How consensuses on “Wall Street” (meaning investment bank analysts and economists, and portfolio and asset managers), will be wrong in 2020:
“Wall Street” forecasts the following- with my responses below each of those forecasts:
– The dollar will weaken.
Nope. Low and negative yields and slow global growth, including in Japan, China, South Korea, and Europe will persist.
– Europe’s economy has bottomed and will rebound.
Nope. Too many structural issues with too many different cultures and practices and moving parts. Germany is restrained on fiscal help.
– China has plenty of levers to pull.
Nope. Well, only if it wants to destroy all its future economic hopes for decades out.
– EM economies will rebound.
Nope. China will remain weak, the dollar will remain relatively strong, global growth will remain weak. EM debt and defaults will rise.
– China will rebound.
Nope. Too many manufacturers have left and will continue to leave, banking internals are weak, and government debt issuance for unneeded infrastructure will grow. And what happened to the 2019 second-half rebound predicted?
– Fiscal stimulus can save China and Germany.
Nope (see India; how’s the fiscal stimulus working out there? There’s something to be said for executing on stimulus before it’s too late. Timing matters. The right kind of stimulus also matters. China is pushing its localities for infrastructure stimulus through bond sales. But, China doesn’t need more infrastructure investment at this time.)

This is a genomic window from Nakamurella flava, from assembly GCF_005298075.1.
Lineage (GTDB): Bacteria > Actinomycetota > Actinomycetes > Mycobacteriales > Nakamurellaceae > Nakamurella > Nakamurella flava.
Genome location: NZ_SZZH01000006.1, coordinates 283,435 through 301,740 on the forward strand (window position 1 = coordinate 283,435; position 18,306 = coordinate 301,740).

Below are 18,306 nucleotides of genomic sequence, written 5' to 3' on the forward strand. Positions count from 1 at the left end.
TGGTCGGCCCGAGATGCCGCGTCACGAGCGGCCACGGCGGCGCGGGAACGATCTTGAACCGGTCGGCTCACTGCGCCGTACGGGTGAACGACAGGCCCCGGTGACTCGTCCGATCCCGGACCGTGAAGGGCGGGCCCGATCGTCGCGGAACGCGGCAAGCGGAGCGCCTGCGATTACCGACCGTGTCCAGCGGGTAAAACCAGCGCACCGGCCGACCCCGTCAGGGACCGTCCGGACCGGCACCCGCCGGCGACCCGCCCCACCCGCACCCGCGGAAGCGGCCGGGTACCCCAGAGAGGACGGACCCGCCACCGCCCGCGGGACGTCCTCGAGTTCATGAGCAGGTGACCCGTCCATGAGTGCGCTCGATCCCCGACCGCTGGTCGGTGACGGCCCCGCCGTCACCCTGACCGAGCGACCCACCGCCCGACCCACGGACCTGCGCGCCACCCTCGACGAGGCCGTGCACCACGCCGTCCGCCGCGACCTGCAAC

– There will be a U.S.-China trade deal.
Nope. At least not one with lower tariffs.
– The yield curve has reverted, so we’re out of the woods.
Nope. Curves almost always invert and then revert before a recession.
– The business cycle is dead.
Nope. It can be extended out … if you use liquidity to form dangerous bubbles with financial crises and years of economic malaise to follow.
– A U.S. China trade deal will help the U.S.’s, China’s, and the world’s economy.
Nope- not unless existing tariffs are rolled back.
– U.S. small cap and value stocks are good investment ideas.
Nope, except to the extent of investing in acquisition targets. Scale- and economies of scale- is the name of the game. To that end, large cap growth companies in every industry will prevail- while acquisitions will often be needed to achieve scale.
– Lack of a trade deal is bad news for the U.S.
Nope- not if companies move forward with capex investments based on acceptance of the idea of having to permanently move their respective production sources and facilities.
– Inflation should return in 2020 as wages grow, over-capacity in China declines, and tariffs affect producer and consumer prices.
Nope. Mergers and acquisitions will cause scale, economies of scale, and job cuts.
– A strong U.S. housing market proves the economy and the consumer are strong.
Nope. How may home purchases are by investors due to low rates and yields? Lower interest rates from a weakening economy are stimulating investor asset purchases- houses and equities and credit.